Hank Garland was born in South Carolina in 1930; a “natural” guitarist, by 18 he recorded his classic country instrumental, “Sugarfoot Rag.” Originally created as a warm-up for his left hand, the recording went on to sell more than a million copies. Hank played a Byrdland guitar, a model custom-built for him and Billy Byrd, taking its name from a combination of both men’s surnames.
Jazz Winds from a New Direction was released in 1961 on Columbia Records. Recorded in one day., the album chronicles Hank’s successful leap into becoming a bona fide world-class jazz guitarist. The lineup included 17-year-old whiz kid Gary Burton, bassist Joe Benjamin and drummer Joe Morello (from the Dave Brubeck Quartet).
Every tune on it is a guitar tour de force. “All the Things You Are” features an improvised jazz-shaped Bach counterpoint between Hank and Burton and “Three-Four, the Blues” kicks off with a wonderful unison line, propelling into a reverb-laden Garland solo. “Move” features Hank ripping effortlessly over jazz blues changes, exhibiting spectacular dexterity and a deep jazz vocabulary. On ”Always,” he plays acoustic guitar and “Riot Chous” is another fast blues tune, in the style of “Move.”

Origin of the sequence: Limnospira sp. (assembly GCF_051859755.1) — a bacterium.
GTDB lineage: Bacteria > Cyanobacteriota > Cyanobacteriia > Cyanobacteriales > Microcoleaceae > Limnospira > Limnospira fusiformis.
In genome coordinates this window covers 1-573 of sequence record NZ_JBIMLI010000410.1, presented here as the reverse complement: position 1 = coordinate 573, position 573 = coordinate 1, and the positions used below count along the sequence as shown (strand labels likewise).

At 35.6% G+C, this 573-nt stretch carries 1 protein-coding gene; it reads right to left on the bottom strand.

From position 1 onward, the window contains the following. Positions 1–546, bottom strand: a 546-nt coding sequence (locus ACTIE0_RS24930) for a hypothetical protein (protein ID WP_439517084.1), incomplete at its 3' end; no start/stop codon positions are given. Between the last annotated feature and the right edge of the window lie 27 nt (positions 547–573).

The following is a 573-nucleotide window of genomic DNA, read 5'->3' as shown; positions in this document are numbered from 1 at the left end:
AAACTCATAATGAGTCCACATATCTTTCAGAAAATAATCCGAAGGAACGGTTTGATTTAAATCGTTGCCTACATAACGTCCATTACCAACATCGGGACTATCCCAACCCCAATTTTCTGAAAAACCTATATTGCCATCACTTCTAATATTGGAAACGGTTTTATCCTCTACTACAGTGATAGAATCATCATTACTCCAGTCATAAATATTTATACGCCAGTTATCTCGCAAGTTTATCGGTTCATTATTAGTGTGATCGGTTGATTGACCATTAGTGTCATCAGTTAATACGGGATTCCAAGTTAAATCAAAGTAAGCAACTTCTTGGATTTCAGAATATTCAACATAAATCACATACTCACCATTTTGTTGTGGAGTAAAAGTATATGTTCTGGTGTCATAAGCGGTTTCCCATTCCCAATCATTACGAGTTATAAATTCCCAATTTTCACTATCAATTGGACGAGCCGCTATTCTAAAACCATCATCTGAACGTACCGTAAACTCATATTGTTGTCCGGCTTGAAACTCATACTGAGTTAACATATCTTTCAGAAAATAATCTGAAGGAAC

My personal favorite is “Relaxin’,” where Hank demonstrates a deep wealth of ideas well beyond his years. You’re invited in with a great chord solo, filled with altered and dominant chord magic. It’s the kind of break one can sing along to. I studied this track obsessively, occasionally going back to it, to review his genius.
Understandably, Jazz Winds from a New Direction inspired young George Benson to play jazz guitar. But, it’s mind blowing that it was made by the same guitarist who rocked with Elvis Presley and supported Patsy Cline, bringing hillbilly jazz to new heights. Tragically, Hank was in a car accident (the same vehicle pictured on the cover of Jazz Winds from a New Direction) at age 30, suffering brain damage that prevented him from playing guitar at his former world-class level. In 2002, I emailed him telling him “thank you” — that he raised the bar for all of us guitarists — and his sister wrote back to me, with a charming reply that was lost when my computer crashed. She said that she’d read my email to Hank and it had brought tears to his eyes. I can’t really describe my feelings about this.
Maybe trying to get to the musical heights of Hank Garland is an act of futility, but it’s something I’m still trying to do, every day. And, no matter what, we can always be inspired by his great musical legacy.